How to Handle Childhood Bullying
No matter which side of the bullying arena your child falls in, it can be difficult to talk about it with him or her. Read on to learn a few pointers for dealing with the bully in your life.
“If your child begins to come home complaining about having a bad day at school or saying other children aren’t treating him or her well, it may be a sign to talk with your child and find out what’s happening,” says Syed Quadri, M.D., medical director of the Adolescent Behavioral Program at Texas Health Behavioral Health. “Don’t tell your child to ‘toughen up’ — really listen and help your child create useful strategies to deal with the bully.”
According to Quadri, incidents of bullying are most common in unsupervised places, such as the hallway between classes, the cafeteria or the locker room.
“Informing the school makes the bully accountable,” says Quadri. “If the school is made aware of the problem, teachers and other staff members can help the situation.”
According to the Nemours Foundation, a leading non-profit organization dedicated to improving children’s health, these strategies may help your child deal with bullying:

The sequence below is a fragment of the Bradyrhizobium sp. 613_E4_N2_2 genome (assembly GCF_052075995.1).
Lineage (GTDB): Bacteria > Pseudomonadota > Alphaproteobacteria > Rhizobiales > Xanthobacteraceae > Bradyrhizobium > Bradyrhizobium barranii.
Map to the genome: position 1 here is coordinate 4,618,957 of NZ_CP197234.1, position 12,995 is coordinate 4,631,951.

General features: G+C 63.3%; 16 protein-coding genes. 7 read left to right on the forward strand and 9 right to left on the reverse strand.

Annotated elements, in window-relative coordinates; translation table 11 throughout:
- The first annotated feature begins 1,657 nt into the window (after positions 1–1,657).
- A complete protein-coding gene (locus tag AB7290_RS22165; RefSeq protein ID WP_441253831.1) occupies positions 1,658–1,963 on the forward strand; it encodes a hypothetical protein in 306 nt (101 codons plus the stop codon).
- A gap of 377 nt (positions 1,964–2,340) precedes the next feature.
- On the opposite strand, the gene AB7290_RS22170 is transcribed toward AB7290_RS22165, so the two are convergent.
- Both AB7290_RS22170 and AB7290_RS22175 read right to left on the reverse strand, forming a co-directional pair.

- Encourage your child to ignore the bully. Many times bullies tease for a reaction — if they don’t receive one, they may move on.
- Help your child gain confidence through sports, art or another activity he or she enjoys.
- Talk with your child; kids want their parents’ support and advice.
- Tell your child to use the buddy system when going to the restroom, cafeteria, playground or other areas where they may be bullied.
For more information about behavioral health services, visit TexasHealth.org/behavioral-health.
Join us this Sunday at GiRL Power, an event aimed to help pre-teen girls deal with self esteem, bullying, nutrition, and internet safety. To register you and your daughter to attend, visit TexasHealth.org/GIRL-Power.
Physicians on the medical staff practice independently and are not employees or agents of the hospital or Texas Health Resources.